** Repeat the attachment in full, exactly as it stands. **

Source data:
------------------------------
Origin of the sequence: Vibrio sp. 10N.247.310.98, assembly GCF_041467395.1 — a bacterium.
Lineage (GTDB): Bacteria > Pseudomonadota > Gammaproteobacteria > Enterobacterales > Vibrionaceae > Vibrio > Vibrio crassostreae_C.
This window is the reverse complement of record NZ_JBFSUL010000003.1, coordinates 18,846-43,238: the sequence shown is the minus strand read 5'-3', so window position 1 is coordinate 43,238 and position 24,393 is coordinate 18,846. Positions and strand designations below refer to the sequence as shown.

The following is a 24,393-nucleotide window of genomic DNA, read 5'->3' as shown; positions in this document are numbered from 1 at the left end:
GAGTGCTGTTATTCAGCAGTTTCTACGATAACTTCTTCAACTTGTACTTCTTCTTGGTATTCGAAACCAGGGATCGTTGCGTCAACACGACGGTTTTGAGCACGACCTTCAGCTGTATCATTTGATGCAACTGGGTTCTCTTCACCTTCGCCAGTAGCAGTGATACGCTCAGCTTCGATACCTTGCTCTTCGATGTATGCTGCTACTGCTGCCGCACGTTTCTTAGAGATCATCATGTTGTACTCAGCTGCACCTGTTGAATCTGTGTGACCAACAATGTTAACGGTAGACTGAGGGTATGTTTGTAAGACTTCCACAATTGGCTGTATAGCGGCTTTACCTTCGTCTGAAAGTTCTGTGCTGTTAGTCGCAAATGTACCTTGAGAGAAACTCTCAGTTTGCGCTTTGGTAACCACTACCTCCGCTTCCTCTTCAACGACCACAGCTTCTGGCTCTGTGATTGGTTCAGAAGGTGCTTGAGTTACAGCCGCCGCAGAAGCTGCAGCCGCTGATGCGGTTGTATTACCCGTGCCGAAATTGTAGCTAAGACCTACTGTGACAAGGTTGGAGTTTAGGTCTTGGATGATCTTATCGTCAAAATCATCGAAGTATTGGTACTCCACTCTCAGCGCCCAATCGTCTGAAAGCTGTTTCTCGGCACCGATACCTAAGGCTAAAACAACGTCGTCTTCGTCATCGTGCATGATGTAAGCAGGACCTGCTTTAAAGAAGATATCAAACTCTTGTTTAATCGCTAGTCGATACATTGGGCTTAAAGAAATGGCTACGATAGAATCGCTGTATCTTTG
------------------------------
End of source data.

Origin of the sequence: Vibrio sp. 10N.247.310.98, assembly GCF_041467395.1 — a bacterium.
Lineage (GTDB): Bacteria > Pseudomonadota > Gammaproteobacteria > Enterobacterales > Vibrionaceae > Vibrio > Vibrio crassostreae_C.
This window is the reverse complement of record NZ_JBFSUL010000003.1, coordinates 18,846-43,238: the sequence shown is the minus strand read 5'-3', so window position 1 is coordinate 43,238 and position 24,393 is coordinate 18,846. Positions and strand designations below refer to the sequence as shown.

The following is a 24,393-nucleotide window of genomic DNA, read 5'->3' as shown; positions in this document are numbered from 1 at the left end:
GAGTGCTGTTATTCAGCAGTTTCTACGATAACTTCTTCAACTTGTACTTCTTCTTGGTATTCGAAACCAGGGATCGTTGCGTCAACACGACGGTTTTGAGCACGACCTTCAGCTGTATCATTTGATGCAACTGGGTTCTCTTCACCTTCGCCAGTAGCAGTGATACGCTCAGCTTCGATACCTTGCTCTTCGATGTATGCTGCTACTGCTGCCGCACGTTTCTTAGAGATCATCATGTTGTACTCAGCTGCACCTGTTGAATCTGTGTGACCAACAATGTTAACGGTAGACTGAGGGTATGTTTGTAAGACTTCCACAATTGGCTGTATAGCGGCTTTACCTTCGTCTGAAAGTTCTGTGCTGTTAGTCGCAAATGTACCTTGAGAGAAACTCTCAGTTTGCGCTTTGGTAACCACTACCTCCGCTTCCTCTTCAACGACCACAGCTTCTGGCTCTGTGATTGGTTCAGAAGGTGCTTGAGTTACAGCCGCCGCAGAAGCTGCAGCCGCTGATGCGGTTGTATTACCCGTGCCGAAATTGTAGCTAAGACCTACTGTGACAAGGTTGGAGTTTAGGTCTTGGATGATCTTATCGTCAAAATCATCGAAGTATTGGTACTCCACTCTCAGCGCCCAATCGTCTGAAAGCTGTTTCTCGGCACCGATACCTAAGGCTAAAACAACGTCGTCTTCGTCATCGTGCATGATGTAAGCAGGACCTGCTTTAAAGAAGATATCAAACTCTTGTTTAATCGCTAGTCGATACATTGGGCTTAAAGAAATGGCTACGATAGAATCGCTGTATCTTTG